Parshat Chukat: Numbers 19:1 - 22:1

By Talia Davis

The parsha (weekly Torah portion) for the week ending June 19 is Chukat. Chukat means "decree" in Hebrew and is the ninth word (and first distinctive word) in the portion. Be sure to check out the video at the end of this article!

This parsha starts out talking about the ritual of the red heifer. It is a sacrifice that can cleanse a person who is unclean from coming into contact with a dead body. It is vital to do this because the unclean cannot remain so, and if they refuse to purify themselves, they would be cut off from the nation.

In Numbers 20:1 we read that during their wandering, Miriam dies. I feel her death is very symbolic. This is the beginning of the passing of Israelites who were slaves in the land of Egypt. Sure, we lost people before but here is a central character to our story. This generation must pass on so the next generation can enter Canaan. Though Miriam has died, it hasn't stopped the whining and complaining of the Israelites.

Moses Smiteth the Rock in the Desert, c. 1896-1902: by James Jacques Joseph Tissot via Wikimedia CC"We're hot!" "We're thirsty!" Moshe and Aaron went to G-d and begged, please give these people water! G-d says to them, "Take your staff (mateh) and order this rock to give you water." I guess Moshe wasn't listening. In last week's portion, Korach, we saw the beginnings of Moshe's ego. Here we see the repercussions of ego. Instead of following what G-d said, Moshe goes to the rock and says, "Now listen, you rebels, shall we get water out of this rock for you?" And then he hits the rock twice with his staff and water came flowing out.

There are several drashes (interpretations) here. One, from Midrash Tanchuma (Chukath 9, Num. Rabbah 19:9) tells us that Moshe and Aaron tried to speak to a rock and nothing happened. So they moved to the next rock and thought, maybe we should strike it first then speak? So Moshe hits the rock once and only a trickle comes out and then he strikes it again and the water flowed freely.

Photo courtesy of Fir0002 via Wikimedia CCThis misunderstanding leads to the final decree for Moshe and Aaron. G-d tells them that since they didn't trust G-d enough to make this miracle happen and because they didn't show the Israelites that they could have faith in G-d no matter what, they both would not enter Canaan. This finishes off their generation. It appears, from the text, that Moses and Aaron would have entered Canaan with the younger generation, however, this act seals their fate. But why now? Why this time? There were other times that Moshe didn't listen to what Hashem told him. Again, our drash states that this was the only time the Moshe publicly chose not to sanctify G-d's name in front of all of Israel. Because of this disregard, Moshe would not enter Canaan.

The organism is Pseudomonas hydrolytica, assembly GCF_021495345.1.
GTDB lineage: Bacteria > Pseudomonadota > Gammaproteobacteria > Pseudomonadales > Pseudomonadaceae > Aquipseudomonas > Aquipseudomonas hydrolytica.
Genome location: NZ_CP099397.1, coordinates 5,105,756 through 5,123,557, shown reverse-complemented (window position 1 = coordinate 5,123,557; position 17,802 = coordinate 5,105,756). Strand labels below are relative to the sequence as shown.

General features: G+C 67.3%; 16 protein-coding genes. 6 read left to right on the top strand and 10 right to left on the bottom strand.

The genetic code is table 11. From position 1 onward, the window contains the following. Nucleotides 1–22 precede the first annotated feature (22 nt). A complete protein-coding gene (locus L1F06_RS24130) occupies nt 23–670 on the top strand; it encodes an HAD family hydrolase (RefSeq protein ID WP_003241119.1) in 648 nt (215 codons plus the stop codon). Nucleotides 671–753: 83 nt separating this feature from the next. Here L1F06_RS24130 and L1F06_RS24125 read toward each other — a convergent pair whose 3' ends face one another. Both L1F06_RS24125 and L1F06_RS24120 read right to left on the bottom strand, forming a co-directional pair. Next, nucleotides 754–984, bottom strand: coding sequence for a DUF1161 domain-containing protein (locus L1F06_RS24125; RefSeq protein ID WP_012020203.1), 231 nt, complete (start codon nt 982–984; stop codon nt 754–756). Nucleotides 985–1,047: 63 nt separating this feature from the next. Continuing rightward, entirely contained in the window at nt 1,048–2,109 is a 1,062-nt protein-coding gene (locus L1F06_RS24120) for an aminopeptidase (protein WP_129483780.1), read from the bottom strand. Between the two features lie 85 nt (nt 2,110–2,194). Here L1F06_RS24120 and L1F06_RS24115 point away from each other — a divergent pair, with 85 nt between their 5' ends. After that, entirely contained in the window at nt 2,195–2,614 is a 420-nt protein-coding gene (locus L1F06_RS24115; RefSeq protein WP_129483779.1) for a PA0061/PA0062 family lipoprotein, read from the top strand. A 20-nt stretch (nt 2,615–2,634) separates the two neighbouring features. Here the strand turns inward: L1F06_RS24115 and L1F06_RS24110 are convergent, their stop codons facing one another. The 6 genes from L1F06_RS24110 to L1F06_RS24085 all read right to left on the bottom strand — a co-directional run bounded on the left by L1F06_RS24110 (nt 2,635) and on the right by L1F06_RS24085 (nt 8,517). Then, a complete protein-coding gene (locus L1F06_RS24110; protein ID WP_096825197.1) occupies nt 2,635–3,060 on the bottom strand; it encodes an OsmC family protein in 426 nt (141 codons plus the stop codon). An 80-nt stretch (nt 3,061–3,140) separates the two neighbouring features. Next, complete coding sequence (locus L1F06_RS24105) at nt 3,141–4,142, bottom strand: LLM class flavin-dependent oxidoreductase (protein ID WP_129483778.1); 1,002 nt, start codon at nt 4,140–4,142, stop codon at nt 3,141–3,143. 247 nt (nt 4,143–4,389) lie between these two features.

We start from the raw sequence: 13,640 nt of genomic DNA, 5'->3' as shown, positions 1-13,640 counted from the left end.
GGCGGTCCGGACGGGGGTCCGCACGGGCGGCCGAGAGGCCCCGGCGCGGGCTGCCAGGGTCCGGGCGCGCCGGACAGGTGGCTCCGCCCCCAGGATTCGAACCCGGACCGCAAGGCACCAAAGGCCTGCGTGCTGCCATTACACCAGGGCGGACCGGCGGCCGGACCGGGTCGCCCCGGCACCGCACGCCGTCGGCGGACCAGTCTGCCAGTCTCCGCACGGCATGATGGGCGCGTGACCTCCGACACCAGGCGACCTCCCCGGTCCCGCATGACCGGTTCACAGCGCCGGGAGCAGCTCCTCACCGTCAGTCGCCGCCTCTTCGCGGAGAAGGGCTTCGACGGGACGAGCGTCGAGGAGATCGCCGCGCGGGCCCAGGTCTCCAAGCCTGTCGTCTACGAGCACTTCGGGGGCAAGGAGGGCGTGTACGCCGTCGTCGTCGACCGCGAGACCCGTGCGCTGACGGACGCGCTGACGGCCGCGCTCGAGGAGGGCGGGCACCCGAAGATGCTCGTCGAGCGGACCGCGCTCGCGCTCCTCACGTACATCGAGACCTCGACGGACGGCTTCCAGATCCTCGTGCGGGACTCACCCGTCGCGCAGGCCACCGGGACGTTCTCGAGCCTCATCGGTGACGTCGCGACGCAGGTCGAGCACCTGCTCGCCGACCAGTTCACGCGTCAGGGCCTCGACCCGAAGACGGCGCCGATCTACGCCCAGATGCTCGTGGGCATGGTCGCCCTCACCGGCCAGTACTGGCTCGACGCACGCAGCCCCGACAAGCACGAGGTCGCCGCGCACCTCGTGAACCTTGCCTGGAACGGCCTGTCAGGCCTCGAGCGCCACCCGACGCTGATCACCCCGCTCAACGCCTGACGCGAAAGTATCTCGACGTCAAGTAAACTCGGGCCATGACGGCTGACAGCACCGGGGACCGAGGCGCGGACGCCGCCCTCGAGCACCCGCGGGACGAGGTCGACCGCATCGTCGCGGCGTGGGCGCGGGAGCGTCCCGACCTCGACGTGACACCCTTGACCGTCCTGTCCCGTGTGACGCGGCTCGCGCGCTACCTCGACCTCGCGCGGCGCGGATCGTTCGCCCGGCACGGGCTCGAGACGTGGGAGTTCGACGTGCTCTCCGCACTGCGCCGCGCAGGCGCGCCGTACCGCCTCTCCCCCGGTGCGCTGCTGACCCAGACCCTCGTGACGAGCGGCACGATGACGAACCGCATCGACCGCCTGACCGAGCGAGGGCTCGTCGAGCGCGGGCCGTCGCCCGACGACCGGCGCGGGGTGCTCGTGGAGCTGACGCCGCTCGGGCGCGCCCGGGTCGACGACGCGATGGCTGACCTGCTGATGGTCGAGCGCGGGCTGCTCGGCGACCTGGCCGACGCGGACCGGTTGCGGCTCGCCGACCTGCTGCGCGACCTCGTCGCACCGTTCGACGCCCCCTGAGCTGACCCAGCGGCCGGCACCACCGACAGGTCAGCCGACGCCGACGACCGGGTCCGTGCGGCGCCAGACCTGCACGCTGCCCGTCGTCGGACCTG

We leave this depressing section and move back to their travels. They are to cross Edom. Moshe asks the king of Edom if they can cross but he seems disinclined to allow it. The armies show up and the Israelites are turned away.

The wandering band of Israelites make their way to Mount Hor. It is here that G-d gives Moses and Aaron the sign that it is the end of Aaron's journey. Hashem instructs them to go up the mountain with Aaron's son Eleazar. There they transfer the high priest's garments to Eleazar and Aaron passes. Here it is mentioned that they mourn thirty days for him.

Here, again, the Israelites run into some trouble. The king of Arad challenges them to a battle. The Israelites defeat the armies from Arad. All this wandering and fighting and death brought back the complaints of the Israelites. They started to complain about G-d and Moshe, which brought about disappointment in G-d toward the people. G-d let these burning serpents loose on the people. These serpents would bite and kill the people. In their fright, they confessed their bad behavior and asked Moshe to speak to G-d about the serpents. Oddly, G-d instructs them to build a serpent on a staff. Then anyone who looks at it will be cured.

The Brazen Serpent, as in Numbers 21:1-9: illustration from a Bible card published by the Providence Lithograph Company - 1907 via Wikimedia CCWhat is this? G-d condemned us for building the Golden Calf, but here G-d requires a golden serpent? One drash is that G-d was forcing us to face our fears. Fears of that nagging snake in our head, the one who made us doubt our leaders and our faith. Perhaps G-d was challenging us to be better people.

6/15/2010 4:00:00 AM
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  • Talia Hava Davis
    About Talia Hava Davis
    As the daughter, niece, granddaughter, and great-granddaughter of rabbis, Talia Davis has been immersed in Jewish culture and communities throughout her life. She has lived in Israel and served as the Religious and Cultural Vice President of the Southeast Region of North American Federation of Temple Youth. Presently she enjoys attending synagogue at a variety of shuls that range from Chabad Orthodox to her father's post-denominational, Rocky Mountain Hai.